Reform in 2019
State Policy Changes in 2019
1. New York, Virginia, and Michigan improved rules requiring prosecutors to share evidence with defendants before a trial or plea offer.
2. Michigan and Nevada established the statutory right to re-open a conviction based on problems with forensic science.
3. Connecticut, Nebraska, and Illinois passed laws to track incentivized jailhouse informant testimony and evaluate informant reliability before trial.
4. California, New Mexico, Oklahoma, and Virginia improved police practices for eyewitness identification procedures.
5. Nevada and Oklahoma mandated electronic recording of police interrogations.
6. Indiana, Nevada ,and Ohio created or improved laws to financially compensate exonerated people.
7. Pennsylvania, Iowa, and Oregon made more people eligible for post-conviction DNA testing.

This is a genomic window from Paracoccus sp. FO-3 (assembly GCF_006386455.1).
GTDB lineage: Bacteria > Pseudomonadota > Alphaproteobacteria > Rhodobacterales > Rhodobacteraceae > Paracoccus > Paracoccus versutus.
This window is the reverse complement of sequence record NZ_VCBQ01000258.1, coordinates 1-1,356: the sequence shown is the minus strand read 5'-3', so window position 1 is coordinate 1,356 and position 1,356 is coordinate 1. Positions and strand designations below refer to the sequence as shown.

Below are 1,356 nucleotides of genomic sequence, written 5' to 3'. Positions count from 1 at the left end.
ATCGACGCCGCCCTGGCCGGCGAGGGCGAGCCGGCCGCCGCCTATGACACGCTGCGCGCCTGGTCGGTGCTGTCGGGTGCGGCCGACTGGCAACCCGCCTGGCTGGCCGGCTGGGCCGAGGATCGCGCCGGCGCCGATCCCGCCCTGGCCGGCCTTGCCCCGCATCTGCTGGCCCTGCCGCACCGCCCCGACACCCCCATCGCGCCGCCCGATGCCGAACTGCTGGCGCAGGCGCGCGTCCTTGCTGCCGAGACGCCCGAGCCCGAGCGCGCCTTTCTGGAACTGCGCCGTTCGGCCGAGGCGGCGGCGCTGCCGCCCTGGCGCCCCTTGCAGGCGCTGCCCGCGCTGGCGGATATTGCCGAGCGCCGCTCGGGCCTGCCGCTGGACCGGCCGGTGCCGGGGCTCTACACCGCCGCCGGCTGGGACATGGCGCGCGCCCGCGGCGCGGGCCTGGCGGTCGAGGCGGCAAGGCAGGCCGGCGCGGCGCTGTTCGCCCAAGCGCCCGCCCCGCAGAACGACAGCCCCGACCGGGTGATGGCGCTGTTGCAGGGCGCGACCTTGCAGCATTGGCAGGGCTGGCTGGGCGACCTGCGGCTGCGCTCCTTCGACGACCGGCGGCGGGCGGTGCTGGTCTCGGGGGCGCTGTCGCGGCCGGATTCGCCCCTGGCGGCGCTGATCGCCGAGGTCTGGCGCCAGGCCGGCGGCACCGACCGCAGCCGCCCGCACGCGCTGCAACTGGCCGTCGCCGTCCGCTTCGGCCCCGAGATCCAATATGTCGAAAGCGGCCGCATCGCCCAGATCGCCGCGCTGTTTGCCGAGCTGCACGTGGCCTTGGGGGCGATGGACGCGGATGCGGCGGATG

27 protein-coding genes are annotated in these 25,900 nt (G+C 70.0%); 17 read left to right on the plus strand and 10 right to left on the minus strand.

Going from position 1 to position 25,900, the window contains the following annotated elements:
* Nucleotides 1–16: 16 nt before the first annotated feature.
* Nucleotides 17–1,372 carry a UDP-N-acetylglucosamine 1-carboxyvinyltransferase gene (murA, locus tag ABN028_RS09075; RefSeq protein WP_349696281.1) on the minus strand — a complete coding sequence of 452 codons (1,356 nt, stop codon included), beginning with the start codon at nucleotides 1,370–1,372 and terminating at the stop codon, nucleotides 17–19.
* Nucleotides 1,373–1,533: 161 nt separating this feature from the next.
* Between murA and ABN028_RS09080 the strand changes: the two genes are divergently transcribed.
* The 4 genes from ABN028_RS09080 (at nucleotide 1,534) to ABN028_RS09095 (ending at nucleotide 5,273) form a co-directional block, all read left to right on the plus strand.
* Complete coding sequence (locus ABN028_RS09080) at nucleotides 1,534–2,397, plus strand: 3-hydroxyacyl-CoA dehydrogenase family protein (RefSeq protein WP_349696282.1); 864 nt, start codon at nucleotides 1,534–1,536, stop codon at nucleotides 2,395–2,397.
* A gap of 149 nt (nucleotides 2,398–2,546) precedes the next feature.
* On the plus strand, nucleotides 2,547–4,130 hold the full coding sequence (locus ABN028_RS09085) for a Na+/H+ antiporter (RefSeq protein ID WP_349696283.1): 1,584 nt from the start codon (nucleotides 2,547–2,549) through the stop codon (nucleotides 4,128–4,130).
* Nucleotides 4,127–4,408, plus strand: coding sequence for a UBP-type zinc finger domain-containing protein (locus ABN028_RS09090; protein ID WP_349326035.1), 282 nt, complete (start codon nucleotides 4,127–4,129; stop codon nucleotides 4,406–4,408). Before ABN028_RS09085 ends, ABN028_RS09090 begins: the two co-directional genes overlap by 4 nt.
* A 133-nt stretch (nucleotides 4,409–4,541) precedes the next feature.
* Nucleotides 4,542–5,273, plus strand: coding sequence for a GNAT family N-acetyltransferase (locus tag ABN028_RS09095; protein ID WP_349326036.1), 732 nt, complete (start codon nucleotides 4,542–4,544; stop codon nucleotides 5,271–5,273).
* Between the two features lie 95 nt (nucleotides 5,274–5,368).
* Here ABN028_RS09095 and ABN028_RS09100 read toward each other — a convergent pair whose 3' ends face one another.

8. Kansas created the nation’s first closed case task force to use new DNA testing results to identify closed cases that might be wrongful convictions.
Looking to 2020
In 2020, we’re working in 40 states to change laws on police practices, access to courts, informant testimony, forensic evidence, accountability for prosecutors, and much more. Across the country, we’ll work with exonerated people, criminal justice stakeholders, and others to reduce the risk of wrongful conviction and improve the fairness and accuracy of the system for all.
Educating the Courts
We trained judges, public defenders, forensic practitioners, scientists, and academic experts on eyewitness identification, cognitive bias, litigating false confessions, and the use of unreliable forensic evidence and testimony in court.